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Scone Spy: Turnbulls in Galashiels is perfect after a long journey on the Borders Railway

Turnbulls scone (Andrew Cawley / DC Thomson)
Turnbulls scone (Andrew Cawley / DC Thomson)

EVER since someone had the idea of sticking some steam-filled iron on to some tracks, they’ve made a difference.

The railways built Britain, it’s said.

Trains took fish to market, workers to their offices and factory goods to ports.

Now they’re playing an equally vital role. Taking Scone Spy to scones!

The closure of the old Waverley Line left the Borders bereft and feeling cut off.

(Andrew Cawley / DC Thomson)
(Andrew Cawley / DC Thomson)

All that has changed with the opening of the Borders Railway just over a year ago.

Galashiels, with its smart interchange hub, is just one of the towns to get back on the right tracks.

It’s an hour from Edinburgh now. A very pretty hour it is indeed with some lovely rolling hills and late summer sunshine.

Just time enough to work up an appetite.

With an Italian café, a chippie and a Chinese restaurant on the High Street, we’re obviously right in the foodie heart of matters. And Turnbulls looks very smart indeed.

(Andrew Cawley / DC Thomson)
(Andrew Cawley / DC Thomson)

The shelves along one ground floor wall are filled with tasty-looking deli fare. But my eye – practised, I can spot a scone on a pitch dark night at 50 paces – has alighted on a tempting specimen on the counter.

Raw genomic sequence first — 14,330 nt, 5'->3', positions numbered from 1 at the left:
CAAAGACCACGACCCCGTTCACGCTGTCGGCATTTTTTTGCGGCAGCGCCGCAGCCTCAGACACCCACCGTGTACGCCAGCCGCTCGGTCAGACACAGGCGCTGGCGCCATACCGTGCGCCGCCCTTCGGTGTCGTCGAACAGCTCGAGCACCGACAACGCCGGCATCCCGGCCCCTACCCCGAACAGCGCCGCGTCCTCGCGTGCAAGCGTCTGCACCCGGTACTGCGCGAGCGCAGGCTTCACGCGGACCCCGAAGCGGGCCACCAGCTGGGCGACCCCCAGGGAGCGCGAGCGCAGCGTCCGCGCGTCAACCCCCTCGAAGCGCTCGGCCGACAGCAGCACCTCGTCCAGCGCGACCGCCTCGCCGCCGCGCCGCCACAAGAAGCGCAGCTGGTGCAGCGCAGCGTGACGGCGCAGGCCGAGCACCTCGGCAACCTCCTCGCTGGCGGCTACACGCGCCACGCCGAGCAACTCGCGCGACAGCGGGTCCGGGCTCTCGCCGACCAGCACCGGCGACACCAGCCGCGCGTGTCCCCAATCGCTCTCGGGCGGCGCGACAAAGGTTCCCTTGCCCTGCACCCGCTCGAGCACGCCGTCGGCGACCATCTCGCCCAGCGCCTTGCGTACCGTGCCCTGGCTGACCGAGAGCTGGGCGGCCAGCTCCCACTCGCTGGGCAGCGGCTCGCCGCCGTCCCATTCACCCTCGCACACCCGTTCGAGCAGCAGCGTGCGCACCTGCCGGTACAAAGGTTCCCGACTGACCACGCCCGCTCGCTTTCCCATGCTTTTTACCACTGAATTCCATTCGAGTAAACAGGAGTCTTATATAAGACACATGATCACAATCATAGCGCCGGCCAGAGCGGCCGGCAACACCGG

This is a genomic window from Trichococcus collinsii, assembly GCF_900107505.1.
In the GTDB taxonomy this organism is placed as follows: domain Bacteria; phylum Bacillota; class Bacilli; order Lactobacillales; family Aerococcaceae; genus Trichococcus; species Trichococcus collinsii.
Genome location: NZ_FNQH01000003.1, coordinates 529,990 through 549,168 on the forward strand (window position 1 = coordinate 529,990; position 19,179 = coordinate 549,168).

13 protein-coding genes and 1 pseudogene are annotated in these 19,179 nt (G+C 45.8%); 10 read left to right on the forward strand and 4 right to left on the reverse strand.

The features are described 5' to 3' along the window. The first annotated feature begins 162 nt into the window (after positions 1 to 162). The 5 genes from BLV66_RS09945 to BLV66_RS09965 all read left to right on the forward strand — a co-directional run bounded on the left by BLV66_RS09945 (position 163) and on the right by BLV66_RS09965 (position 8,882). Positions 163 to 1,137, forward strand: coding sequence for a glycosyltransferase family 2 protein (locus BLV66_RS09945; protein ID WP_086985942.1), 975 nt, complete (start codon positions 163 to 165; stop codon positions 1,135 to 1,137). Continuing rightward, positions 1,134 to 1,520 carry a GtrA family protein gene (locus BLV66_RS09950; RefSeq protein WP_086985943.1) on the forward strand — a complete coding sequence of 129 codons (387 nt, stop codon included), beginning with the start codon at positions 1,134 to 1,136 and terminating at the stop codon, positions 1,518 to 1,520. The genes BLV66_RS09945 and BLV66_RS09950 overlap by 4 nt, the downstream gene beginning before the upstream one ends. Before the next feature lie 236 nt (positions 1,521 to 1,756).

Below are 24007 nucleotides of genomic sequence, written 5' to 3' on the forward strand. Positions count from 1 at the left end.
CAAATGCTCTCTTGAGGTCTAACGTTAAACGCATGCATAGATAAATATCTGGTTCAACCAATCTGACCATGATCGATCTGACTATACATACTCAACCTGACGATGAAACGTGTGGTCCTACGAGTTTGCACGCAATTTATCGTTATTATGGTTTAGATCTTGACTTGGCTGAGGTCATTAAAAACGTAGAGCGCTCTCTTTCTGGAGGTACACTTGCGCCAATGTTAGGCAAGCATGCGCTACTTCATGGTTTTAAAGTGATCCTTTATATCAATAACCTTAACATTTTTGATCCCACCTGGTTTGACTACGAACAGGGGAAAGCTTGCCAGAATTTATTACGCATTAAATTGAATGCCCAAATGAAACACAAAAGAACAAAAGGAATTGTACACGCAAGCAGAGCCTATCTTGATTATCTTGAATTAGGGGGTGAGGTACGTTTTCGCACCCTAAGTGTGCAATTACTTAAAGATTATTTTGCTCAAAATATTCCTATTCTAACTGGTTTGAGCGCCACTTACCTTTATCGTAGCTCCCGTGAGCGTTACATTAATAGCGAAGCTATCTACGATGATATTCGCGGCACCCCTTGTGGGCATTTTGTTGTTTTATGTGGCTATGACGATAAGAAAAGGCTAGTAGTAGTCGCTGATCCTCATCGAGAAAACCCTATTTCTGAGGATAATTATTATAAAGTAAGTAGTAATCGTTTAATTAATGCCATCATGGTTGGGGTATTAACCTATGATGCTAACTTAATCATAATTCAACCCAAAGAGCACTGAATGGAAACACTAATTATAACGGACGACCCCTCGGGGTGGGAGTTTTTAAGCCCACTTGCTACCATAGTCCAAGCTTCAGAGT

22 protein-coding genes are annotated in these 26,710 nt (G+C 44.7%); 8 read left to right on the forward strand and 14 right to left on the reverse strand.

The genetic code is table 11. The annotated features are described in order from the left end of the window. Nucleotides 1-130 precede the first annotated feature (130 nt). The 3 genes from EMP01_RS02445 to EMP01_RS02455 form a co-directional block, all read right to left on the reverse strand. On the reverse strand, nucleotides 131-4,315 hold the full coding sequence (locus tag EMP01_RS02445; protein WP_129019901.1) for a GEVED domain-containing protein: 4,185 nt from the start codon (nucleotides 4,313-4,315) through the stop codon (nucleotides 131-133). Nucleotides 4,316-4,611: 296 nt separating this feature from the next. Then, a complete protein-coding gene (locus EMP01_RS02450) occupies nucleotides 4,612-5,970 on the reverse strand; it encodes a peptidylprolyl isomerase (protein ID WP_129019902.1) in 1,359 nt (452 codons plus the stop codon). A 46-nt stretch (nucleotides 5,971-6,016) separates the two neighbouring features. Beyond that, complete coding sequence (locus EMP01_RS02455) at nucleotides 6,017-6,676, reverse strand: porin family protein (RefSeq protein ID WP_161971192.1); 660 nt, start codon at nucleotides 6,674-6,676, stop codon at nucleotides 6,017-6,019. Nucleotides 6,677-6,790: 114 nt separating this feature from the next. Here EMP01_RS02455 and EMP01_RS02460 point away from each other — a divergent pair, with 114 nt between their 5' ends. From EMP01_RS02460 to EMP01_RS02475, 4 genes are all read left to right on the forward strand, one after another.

I can almost hear it crying “eat me” – the GP assures me the voices in my head will pass eventually – but it’s plain and I’m in a fruity mood. Enough about that, though.

The girl at the counter tells me there are fruit ones upstairs and she won’t be offended if we head up there.

Bright and airy, with a couple of ceiling fans keeping it pleasantly cool, we’re soon seated by the window.

It’s a cool design, too, pale green painted and wallpapered walls and stripped wooden flooring. A mellow bit of jazz plays in the background.

The dresser at the end bears the words “Founded 1855”. The current owner Ross’s family set it up. This branch is new – but the scones are his granny’s recipe.

They were of necessity sugar-free in her wartime days, now they’re on-trend healthy.

(Andrew Cawley / DC Thomson)
(Andrew Cawley / DC Thomson)

My fruit scone comes with ramekins of butter and jam and my dining companion’s with an additional one of clotted cream.

They are big, firm on the outside, still moist inside and not crumbly or messy in the slightest. A real couple of corkers.

Take a bow Ross, your granny certainly knew her stuff!

The coffee’s lovely and the tea comes in a little black pot, white milk jug and a silver strainer. No teabags here.

With a bit of caramel shortbread also finding its way to our table, it’s all a filling, tasty way to sort our train journey hunger.

And at just over a tenner, no budget-breaker.

It’s one eatery that’s the rail thing.

Warm Welcome 9/10  Location, Location 9/10  Scone Score 10/10

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